I wanted to say something about Ocean View today. But I didn’t want to add to the negativity and fear already on the Internet. I wanted to tell you that today my sweet friend who is 65 years old was on her way to our container when she was caught in the cross fire of a gang shooting. She wasn’t hit, but she is a grandmother who is trying to help her community. She is a grandmother. She had to cover her head and run from gunfire.
I wanted to tell you that this weekend another child lost his life when shooters entered his house and opened fire while chasing someone else. On the day of a wedding in the family. But I don’t want to be accused of using Ocean View’s tragedy to get sympathy which could translate into financial support for us.
I wanted to say that this morning before 9 a.m. there were 32 shots fired close to where we have 40 children playing and learning.
I wanted to say that while residents are warned to stay inside their homes, we left Ocean View, drove across the street, a mere 50 meters and sat in a quiet cafe and I ordered a cappuccino to steady my emotions.
I wanted to say that I’m dealing with a white-hot rage mixed with a sliver of hope and a helpless sense of disqualification. I don’t fully belong to this community, to this country or to their story.
But I feel it like it’s my own. And today, I just want you to know that just down the road in the area known as Slangkop, there is an unanswered pain too overwhelming to carry alone.
The Cure at Troy: A Version of Sophocles’ ‘Philoctetes’ is a verse adaptation by Seamus Heaney of Sophocles’ play Philoctetes. The story comes from the cycle of myths relating to the Trojan War. Thanks to Steve Stockman for drawing our attention to these great words.
Today is National Women’s Day in South Africa. No work. No school. I didn’t know until recently what exactly Women’s Day commemorated, except, well, women. Now that I do, we definitely will be celebrating Women’s Day. I do love feisty women. Continue reading Happy Women’s Day…wait, what day?→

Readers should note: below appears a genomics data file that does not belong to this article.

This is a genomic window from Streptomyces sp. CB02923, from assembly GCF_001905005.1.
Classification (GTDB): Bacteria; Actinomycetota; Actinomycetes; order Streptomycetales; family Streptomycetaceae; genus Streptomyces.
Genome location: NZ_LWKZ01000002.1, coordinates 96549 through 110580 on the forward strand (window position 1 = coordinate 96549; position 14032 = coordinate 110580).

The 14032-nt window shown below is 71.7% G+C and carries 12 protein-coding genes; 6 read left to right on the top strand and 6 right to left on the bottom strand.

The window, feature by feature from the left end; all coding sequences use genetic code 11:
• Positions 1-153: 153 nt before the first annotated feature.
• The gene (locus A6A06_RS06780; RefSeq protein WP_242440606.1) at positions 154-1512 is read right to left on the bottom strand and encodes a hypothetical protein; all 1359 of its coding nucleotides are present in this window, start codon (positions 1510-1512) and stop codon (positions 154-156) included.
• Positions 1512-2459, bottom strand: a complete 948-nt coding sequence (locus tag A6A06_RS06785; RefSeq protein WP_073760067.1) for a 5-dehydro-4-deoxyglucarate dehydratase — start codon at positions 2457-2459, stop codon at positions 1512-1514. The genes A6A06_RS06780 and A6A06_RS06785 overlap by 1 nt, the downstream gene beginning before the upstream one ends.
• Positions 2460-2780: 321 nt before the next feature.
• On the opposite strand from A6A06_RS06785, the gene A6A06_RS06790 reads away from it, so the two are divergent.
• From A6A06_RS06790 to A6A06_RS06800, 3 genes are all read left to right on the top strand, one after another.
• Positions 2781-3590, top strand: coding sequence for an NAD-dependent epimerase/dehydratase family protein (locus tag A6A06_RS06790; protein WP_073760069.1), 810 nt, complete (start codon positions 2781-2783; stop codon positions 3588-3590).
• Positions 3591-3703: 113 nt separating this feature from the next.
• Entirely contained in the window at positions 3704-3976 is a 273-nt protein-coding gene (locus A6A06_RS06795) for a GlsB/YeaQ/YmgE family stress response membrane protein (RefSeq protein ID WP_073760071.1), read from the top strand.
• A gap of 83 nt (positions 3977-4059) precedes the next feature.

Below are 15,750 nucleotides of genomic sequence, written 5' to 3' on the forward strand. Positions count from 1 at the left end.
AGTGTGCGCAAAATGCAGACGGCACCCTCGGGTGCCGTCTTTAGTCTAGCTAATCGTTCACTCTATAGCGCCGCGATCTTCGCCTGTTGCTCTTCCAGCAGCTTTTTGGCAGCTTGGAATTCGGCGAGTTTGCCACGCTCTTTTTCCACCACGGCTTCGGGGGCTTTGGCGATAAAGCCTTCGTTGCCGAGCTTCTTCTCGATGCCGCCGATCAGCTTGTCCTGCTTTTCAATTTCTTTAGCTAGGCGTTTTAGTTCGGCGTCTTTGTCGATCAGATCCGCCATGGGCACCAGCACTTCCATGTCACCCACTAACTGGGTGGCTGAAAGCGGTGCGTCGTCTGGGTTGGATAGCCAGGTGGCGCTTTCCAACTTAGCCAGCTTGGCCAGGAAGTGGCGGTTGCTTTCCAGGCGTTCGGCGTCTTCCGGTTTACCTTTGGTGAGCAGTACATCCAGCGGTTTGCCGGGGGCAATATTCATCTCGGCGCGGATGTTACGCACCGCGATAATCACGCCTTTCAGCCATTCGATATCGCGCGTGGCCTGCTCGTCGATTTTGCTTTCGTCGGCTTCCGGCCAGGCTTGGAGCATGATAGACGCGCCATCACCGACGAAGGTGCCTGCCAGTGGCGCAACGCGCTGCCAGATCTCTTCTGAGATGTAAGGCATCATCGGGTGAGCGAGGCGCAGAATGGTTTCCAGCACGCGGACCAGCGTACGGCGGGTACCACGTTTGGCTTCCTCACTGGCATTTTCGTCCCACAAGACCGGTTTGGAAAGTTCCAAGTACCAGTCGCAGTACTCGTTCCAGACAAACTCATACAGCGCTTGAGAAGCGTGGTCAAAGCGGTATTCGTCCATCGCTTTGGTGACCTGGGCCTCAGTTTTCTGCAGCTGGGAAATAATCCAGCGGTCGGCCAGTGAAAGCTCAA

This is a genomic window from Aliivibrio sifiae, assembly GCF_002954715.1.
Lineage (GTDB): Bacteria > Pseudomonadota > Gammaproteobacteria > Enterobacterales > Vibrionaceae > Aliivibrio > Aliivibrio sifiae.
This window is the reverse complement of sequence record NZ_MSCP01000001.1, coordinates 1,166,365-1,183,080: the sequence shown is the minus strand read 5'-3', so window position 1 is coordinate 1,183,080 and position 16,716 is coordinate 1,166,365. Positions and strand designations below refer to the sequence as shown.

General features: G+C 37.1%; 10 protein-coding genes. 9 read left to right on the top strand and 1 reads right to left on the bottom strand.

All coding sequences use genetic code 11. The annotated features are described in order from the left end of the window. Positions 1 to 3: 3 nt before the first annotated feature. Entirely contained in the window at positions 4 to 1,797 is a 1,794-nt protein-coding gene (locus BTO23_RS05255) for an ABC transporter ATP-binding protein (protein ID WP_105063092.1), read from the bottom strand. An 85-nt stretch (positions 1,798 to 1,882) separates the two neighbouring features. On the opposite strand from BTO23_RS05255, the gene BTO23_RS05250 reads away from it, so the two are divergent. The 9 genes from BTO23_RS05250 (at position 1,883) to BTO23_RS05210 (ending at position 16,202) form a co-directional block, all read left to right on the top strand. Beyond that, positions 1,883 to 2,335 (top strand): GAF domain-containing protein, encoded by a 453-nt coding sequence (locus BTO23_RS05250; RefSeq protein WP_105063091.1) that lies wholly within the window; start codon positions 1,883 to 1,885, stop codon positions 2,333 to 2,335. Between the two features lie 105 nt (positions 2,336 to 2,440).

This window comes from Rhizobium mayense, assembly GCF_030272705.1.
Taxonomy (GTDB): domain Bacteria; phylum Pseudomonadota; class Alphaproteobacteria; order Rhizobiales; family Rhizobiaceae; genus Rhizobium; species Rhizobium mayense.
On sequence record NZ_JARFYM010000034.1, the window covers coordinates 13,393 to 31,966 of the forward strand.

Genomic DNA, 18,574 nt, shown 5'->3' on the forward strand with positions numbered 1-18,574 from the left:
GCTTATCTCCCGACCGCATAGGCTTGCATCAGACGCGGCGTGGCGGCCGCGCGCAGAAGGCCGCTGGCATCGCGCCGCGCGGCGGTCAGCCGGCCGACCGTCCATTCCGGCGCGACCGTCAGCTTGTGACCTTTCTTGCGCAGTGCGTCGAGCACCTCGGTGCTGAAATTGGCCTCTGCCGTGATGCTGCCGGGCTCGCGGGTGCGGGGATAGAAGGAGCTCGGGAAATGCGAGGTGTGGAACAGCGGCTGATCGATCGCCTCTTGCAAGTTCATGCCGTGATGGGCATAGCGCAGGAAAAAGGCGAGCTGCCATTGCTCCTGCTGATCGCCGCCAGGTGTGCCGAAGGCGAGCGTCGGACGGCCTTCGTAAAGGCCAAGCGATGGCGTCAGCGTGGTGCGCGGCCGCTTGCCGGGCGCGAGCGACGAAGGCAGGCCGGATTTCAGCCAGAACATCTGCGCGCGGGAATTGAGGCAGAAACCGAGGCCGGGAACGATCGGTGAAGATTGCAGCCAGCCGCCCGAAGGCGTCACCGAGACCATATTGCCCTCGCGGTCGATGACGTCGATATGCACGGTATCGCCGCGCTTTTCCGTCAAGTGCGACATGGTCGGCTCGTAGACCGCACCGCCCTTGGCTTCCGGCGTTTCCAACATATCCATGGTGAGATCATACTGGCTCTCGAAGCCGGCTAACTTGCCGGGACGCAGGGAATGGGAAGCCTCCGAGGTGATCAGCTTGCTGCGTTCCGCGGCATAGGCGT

“A foolish faith in authority is the worst enemy of truth.”
― Albert Einstein
This video was deemed controversial by the ANC (the political party in power) who called it “treacherous and bordering on treason”. The ANC demanded that FNB pull the commercial from the air immediately and apologize to the government. I am dumbfounded at the ANC’s reaction because I feel this is a message we need to embrace. The children of this country have an opportunity to lead South Africa closer to Desmond Tutu’s dream of the Rainbow Nation. This year’s graduating class is the first generation of those “born free.”
Racial reconciliation is necessary for this country to come together and sort out the problems that plague it today. We encourage our Masi teens to do more than exist side by side. We implored them to join together in love and unity by loving their neighbor as their self.
What do you think? Can you imagine a government that takes offense at this commercial and has the audacity to pressure the corporation to pull it? Did you pick up on the offending lines?
In South Africa, March 21 is commemorated as Human Rights Day, a memorial to the Sharpeville massacre of 1960. Today is the day 69 men, women and children were shot by police, most of them in the back. 180 were injured. Continue reading March 21-Human Rights Day→
This week in our Masiphumelele teens’ club we have been inviting questions, tough questions. We have been asked about the reliability of the Bible, about trust in Jesus, and how to navigate traditional, African religious worship as a follower of Christ. Today came the toughest question yet, “Why does God make some people so unbelievably rich when so many others are so unbelievably poor?” Continue reading Why Does God Make Some People so Rich When Others are so Poor? Does He Hate Us?→